No wonder we shorten it to "tour jeté” !!!

 

Another term often used interchangeably is "passé and "retiré" - when actually they are different.  A "passé" is a "retiré" which when the moving foot rises up the supporting leg passes to the other side of the knee (if it came up from the front it then passes to the back and vice versa.

 

What is the difference between a "tour" and a "pirouette"?  Any turn is a tour (a turning of the body) whilst a "pirouette" is a tour sur la place.  A pirouette covers no space - essentially beginning which it started.

 

If anyone is still reading this.....I congratulate you!

Edited by Anjuli_Bai
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Still am thanks Anjuli

On another thread have just this minute attempted to describe a lame duck to someone......attempting which I fell over in class yesterday. They are a bit trickier than a straight pose or pique turn!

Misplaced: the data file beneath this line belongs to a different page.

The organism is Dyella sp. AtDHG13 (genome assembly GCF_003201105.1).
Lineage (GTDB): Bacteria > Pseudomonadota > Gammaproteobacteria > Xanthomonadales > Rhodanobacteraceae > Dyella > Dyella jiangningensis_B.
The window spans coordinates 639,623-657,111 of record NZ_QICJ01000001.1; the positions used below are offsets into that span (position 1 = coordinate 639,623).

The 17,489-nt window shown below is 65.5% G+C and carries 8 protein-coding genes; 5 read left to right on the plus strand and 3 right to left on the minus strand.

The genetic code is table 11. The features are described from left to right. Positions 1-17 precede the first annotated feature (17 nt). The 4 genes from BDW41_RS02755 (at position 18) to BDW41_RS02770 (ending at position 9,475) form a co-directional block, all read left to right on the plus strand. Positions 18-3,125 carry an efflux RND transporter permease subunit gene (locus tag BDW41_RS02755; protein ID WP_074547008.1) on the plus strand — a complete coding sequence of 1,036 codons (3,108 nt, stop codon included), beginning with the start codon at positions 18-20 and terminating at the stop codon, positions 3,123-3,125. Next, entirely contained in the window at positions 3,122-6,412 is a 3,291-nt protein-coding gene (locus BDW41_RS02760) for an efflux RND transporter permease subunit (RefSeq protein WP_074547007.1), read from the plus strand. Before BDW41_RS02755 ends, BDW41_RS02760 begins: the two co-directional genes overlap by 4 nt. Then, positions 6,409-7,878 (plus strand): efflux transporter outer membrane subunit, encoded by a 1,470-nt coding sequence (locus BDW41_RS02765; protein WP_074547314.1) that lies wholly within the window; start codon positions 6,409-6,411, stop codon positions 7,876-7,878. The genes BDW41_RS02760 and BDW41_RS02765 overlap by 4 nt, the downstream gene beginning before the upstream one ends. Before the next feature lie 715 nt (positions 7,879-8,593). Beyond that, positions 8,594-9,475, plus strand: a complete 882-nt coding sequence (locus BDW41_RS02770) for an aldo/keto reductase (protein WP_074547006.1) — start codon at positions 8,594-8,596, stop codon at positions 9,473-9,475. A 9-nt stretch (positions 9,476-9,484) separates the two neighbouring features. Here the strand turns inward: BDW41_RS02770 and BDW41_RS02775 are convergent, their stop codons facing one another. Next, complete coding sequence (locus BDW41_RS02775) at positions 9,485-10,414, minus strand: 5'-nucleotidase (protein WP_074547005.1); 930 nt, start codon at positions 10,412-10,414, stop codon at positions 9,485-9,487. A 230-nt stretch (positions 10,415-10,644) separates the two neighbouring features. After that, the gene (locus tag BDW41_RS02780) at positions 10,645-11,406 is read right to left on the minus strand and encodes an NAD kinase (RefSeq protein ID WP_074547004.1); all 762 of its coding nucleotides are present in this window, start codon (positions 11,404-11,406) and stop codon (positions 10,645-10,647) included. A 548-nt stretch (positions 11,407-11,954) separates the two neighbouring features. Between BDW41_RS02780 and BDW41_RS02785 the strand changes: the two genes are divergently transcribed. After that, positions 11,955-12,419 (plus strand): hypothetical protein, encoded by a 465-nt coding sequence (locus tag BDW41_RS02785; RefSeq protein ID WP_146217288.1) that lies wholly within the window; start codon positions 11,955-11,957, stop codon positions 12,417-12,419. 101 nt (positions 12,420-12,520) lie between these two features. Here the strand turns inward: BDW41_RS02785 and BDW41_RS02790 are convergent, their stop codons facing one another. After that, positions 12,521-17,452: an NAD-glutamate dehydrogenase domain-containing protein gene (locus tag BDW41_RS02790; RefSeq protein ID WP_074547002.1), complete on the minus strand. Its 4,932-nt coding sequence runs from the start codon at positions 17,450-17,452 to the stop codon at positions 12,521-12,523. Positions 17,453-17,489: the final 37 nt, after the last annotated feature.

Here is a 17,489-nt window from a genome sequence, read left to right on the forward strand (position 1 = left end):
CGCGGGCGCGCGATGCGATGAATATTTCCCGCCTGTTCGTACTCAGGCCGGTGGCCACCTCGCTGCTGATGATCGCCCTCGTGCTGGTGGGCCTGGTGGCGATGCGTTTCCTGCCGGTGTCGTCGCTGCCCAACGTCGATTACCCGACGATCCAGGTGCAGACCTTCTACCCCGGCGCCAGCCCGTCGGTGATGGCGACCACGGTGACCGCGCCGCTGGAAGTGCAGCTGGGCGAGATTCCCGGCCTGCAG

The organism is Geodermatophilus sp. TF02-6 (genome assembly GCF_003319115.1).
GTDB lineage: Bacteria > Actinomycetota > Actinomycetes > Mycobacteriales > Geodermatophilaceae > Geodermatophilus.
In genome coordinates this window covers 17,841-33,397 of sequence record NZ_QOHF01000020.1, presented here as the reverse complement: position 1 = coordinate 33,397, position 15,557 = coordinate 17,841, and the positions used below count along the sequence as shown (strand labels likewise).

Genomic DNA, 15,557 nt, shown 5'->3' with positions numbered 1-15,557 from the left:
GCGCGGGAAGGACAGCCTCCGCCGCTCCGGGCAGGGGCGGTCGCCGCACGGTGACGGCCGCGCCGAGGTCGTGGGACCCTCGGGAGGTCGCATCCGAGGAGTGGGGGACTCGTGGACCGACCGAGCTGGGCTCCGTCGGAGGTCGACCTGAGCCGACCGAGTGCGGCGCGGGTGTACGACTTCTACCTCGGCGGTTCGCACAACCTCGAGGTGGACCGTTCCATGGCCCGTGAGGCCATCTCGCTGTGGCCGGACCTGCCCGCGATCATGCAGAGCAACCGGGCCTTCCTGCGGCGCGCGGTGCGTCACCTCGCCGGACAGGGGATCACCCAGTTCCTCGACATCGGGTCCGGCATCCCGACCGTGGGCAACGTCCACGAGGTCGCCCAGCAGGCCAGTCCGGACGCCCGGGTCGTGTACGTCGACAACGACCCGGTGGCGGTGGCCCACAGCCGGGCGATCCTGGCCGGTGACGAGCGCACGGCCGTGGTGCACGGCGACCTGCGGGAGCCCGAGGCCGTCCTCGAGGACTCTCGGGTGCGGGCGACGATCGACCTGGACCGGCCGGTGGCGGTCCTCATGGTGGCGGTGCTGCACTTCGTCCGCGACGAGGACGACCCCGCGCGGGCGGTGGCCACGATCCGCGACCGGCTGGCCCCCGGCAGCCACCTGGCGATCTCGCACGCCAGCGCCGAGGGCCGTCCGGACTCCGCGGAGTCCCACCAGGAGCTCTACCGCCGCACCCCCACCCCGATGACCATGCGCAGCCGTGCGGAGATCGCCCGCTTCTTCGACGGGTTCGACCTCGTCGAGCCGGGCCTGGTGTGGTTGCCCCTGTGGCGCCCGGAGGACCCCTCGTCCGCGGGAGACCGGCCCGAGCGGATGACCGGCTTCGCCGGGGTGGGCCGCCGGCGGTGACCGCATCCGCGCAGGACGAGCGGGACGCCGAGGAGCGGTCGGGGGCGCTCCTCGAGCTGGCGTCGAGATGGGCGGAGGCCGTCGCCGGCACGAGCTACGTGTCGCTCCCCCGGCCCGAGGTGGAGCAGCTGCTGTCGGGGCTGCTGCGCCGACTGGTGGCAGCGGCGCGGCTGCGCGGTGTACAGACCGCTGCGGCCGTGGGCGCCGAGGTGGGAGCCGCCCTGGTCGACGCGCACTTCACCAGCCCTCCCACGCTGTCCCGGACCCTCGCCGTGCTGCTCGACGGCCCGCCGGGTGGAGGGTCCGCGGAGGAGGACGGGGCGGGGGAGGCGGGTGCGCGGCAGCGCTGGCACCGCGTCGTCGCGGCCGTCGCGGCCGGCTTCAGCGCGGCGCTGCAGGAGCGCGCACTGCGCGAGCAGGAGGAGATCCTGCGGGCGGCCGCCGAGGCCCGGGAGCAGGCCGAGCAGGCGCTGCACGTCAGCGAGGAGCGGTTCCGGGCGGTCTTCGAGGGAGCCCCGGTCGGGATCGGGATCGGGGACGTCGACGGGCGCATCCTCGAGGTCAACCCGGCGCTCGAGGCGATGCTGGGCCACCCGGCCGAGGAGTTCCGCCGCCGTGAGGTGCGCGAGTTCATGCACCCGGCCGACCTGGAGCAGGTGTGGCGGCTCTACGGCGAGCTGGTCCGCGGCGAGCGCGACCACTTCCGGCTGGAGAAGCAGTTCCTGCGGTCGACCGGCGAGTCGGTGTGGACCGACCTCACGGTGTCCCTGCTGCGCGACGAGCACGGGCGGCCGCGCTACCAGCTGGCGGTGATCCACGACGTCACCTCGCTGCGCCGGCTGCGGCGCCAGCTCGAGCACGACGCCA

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The easiest way I found to remember it is:

 

In piqué tour en dehors - first step is to a flat foot, second  step to a demi-point...so say to yourself  ...."flat, toe, flat, toe

 

In piqué tour endedans - first step is to a demi-point and next step is flat...so say to yourself ......toe, flat, toe, flat

 

What is really fun is to do them in sequence -- changing one to the other - every other time.....at a blazing tempo.

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If anyone is still reading this.....I congratulate you!

Not only still reading but very interested too... Thank you Anjuli!